Since my last update, I’ve driven the car about 100 miles, including some aggressive corners, without any problems. However, the steering wheel still won’t recenter after a turn. I’ve thoroughly greased all of the steering linkage pivot points and examined the steering column and all other parts for binding or interference, to no avail. I’ve now come to the conclusion (with some help from an internet forum) that the alignment settings must be off – specifically the caster setting. There are basically three things that define the alignment of a car: toe, which is the amount the front wheels point in or out, camber, which is how much the top of the wheel tilts in or out, and caster, which is how far the wheel is rotated forward or backward from the axle centerline. Apparently not enough caster results in too much resistance for the wheel to return to center after a turn. So it looks like I’ll be back at the alignment shop on Tuesday.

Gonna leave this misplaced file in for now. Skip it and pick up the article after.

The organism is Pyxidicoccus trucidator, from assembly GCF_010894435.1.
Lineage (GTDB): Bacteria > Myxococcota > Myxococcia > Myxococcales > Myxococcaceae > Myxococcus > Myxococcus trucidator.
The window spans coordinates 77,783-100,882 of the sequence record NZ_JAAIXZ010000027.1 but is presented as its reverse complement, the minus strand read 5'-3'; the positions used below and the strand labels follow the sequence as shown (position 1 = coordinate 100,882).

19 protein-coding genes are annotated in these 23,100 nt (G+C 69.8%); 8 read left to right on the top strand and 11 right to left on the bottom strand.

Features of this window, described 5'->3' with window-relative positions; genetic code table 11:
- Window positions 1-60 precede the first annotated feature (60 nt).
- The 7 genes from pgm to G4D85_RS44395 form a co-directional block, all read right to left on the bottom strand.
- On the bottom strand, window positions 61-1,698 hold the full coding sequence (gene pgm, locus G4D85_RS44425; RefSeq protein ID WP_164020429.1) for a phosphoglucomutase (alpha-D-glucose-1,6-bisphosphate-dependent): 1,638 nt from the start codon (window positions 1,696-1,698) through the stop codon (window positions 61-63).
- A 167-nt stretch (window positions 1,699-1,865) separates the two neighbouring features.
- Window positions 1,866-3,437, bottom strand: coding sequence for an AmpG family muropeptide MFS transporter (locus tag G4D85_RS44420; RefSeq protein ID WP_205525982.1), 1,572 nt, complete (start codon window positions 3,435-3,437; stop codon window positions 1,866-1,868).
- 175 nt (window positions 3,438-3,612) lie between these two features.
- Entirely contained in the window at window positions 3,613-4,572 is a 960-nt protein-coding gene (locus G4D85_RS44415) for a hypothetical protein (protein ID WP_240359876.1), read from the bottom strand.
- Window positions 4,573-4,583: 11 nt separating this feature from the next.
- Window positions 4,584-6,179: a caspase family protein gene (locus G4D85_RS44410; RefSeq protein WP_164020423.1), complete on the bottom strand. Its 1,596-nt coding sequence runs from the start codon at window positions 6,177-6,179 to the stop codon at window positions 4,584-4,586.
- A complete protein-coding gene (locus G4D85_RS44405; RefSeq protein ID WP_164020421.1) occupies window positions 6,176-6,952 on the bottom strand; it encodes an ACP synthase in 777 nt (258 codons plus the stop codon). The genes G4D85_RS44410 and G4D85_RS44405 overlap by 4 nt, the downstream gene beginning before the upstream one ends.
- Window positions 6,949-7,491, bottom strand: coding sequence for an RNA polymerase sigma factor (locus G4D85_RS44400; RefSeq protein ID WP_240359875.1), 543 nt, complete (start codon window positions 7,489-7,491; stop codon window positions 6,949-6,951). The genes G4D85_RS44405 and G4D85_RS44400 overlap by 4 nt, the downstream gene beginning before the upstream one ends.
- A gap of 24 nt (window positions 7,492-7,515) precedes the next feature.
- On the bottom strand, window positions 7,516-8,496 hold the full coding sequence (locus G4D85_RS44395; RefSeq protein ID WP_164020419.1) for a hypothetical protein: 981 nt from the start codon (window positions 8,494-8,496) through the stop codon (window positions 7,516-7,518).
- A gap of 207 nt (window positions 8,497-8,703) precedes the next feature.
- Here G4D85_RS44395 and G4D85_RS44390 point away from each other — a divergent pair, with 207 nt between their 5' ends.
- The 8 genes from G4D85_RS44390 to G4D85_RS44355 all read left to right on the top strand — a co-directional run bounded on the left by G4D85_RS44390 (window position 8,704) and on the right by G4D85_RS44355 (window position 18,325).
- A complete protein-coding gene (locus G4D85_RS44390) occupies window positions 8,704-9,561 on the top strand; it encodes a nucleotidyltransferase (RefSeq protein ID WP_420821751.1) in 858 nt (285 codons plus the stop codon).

I also took some time to try and locate the source of the grinding noise the car makes on low-speed bumps and turns. I thought I had figured it out when I noticed that the lower fender has a patch panel that was within a 1/4 inch of the tire when I turned the wheel about halfway:
I assumed the tire was articulating backward enough during a bump to contact that lip, creating a sound not unlike a baseball card in a bicycle spoke (on steroids). So out came the snips:
Apparently I was wrong, because the noise is unchanged, and I still can’t replicate it no matter how hard I jump on the fender or rock the car back and forth. I’m confident it’s not anything serious, but that doesn’t make it any less annoying – or embarrassing, since it likes to do it in crowded parking lots.
Regardless, I’ve been driving the car enough to really appreciate the changes I’ve made. The car now stops on a dime (relatively speaking), tracks straight, handles much better, and just feels nicer to drive. Once the alignment gets fixed, I look forward to really flogging it a bit.